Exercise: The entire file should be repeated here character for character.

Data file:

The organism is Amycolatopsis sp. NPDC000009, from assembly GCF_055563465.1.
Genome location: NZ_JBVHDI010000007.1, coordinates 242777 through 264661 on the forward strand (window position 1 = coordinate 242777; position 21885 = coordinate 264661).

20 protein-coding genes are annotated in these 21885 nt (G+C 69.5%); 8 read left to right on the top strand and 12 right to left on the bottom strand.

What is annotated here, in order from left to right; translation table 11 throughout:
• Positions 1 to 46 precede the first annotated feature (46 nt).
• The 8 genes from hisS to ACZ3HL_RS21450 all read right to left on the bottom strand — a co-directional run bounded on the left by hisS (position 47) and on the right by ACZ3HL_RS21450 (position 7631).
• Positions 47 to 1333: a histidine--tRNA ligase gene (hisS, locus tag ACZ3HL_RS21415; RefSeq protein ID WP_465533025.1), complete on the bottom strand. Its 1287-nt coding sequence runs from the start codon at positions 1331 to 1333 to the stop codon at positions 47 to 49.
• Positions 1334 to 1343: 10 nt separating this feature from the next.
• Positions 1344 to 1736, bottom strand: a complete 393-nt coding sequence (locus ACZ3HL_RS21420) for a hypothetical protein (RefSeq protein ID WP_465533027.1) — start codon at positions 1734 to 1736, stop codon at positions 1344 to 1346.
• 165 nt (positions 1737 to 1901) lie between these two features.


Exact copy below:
The organism is Amycolatopsis sp. NPDC000009, from assembly GCF_055563465.1.
Genome location: NZ_JBVHDI010000007.1, coordinates 242777 through 264661 on the forward strand (window position 1 = coordinate 242777; position 21885 = coordinate 264661).

20 protein-coding genes are annotated in these 21885 nt (G+C 69.5%); 8 read left to right on the top strand and 12 right to left on the bottom strand.

What is annotated here, in order from left to right; translation table 11 throughout:
• Positions 1 to 46 precede the first annotated feature (46 nt).
• The 8 genes from hisS to ACZ3HL_RS21450 all read right to left on the bottom strand — a co-directional run bounded on the left by hisS (position 47) and on the right by ACZ3HL_RS21450 (position 7631).
• Positions 47 to 1333: a histidine--tRNA ligase gene (hisS, locus tag ACZ3HL_RS21415; RefSeq protein ID WP_465533025.1), complete on the bottom strand. Its 1287-nt coding sequence runs from the start codon at positions 1331 to 1333 to the stop codon at positions 47 to 49.
• Positions 1334 to 1343: 10 nt separating this feature from the next.
• Positions 1344 to 1736, bottom strand: a complete 393-nt coding sequence (locus ACZ3HL_RS21420) for a hypothetical protein (RefSeq protein ID WP_465533027.1) — start codon at positions 1734 to 1736, stop codon at positions 1344 to 1346.
• 165 nt (positions 1737 to 1901) lie between these two features.